|<< Proverbs 11 >>|
Clarke's Commentary on the Bible
A parallel of the advantages of the righteous and wise, opposed to the miseries of the wicked and the foolish. True and false riches.
1A false balance is abomination to the LORD: but a just weight is his delight.
A false balance is abomination - This refers to the balance itself deceitfully constructed, so that it is sooner turned at one end than at the other. This is occasioned by one end of the beam being longer than the other.
But a just weight - אבן שלמה eben shelemah, the perfect stone probably because weights were first made of stone; see the law, Deuteronomy 25:13-16 (note).
2When pride cometh, then cometh shame: but with the lowly is wisdom.
When pride cometh - The proud man thinks much more of himself than any other can do; and, expecting to be treated according to his own supposed worth, which treatment he seldom meets with, he is repeatedly mortified, ashamed, confounded, and rendered indignant.
With the lowly - צנועים tsenuim, ταπεινων, the humble, the modest, as opposed to the proud, referred to in the first clause. The humble man looks for nothing but justice; has the meanest opinion of himself; expects nothing in the way of commendation or praise; and can never be disappointed but in receiving praise, which he neither expects nor desires.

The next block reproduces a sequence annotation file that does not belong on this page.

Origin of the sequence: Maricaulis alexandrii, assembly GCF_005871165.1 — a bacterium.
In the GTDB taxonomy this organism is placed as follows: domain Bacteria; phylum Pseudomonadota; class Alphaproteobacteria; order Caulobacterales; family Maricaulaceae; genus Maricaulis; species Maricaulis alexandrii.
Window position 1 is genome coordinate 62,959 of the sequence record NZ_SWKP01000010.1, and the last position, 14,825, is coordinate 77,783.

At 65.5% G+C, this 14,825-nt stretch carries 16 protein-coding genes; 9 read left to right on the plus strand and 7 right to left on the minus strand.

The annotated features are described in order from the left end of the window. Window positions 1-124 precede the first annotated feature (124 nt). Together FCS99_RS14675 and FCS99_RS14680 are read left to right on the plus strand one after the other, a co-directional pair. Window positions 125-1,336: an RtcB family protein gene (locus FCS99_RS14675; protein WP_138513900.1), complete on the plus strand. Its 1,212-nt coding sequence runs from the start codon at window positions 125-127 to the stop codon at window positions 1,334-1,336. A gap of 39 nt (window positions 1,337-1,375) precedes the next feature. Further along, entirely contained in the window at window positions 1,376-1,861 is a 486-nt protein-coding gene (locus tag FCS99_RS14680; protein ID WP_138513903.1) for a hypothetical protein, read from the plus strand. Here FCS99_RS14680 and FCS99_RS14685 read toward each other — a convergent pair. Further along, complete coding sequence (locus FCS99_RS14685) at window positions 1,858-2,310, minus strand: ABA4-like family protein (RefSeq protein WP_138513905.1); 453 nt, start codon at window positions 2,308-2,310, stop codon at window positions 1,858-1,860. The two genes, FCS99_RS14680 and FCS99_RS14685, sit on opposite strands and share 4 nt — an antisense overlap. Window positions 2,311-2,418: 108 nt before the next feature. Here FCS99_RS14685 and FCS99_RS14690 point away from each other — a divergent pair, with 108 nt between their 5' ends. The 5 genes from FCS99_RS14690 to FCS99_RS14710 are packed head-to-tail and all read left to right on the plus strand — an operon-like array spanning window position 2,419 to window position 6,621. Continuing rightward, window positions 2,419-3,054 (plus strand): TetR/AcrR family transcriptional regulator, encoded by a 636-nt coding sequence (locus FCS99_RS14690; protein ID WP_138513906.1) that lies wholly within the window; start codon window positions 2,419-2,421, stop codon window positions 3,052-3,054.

3The integrity of the upright shall guide them: but the perverseness of transgressors shall destroy them.
4Riches profit not in the day of wrath: but righteousness delivereth from death.
Riches profit not in the day of wrath - Among men they can do all things; but they cannot purchase the remission of sins, nor turn aside the wrath of God when that is poured out upon the opulent transgressor.
5The righteousness of the perfect shall direct his way: but the wicked shall fall by his own wickedness.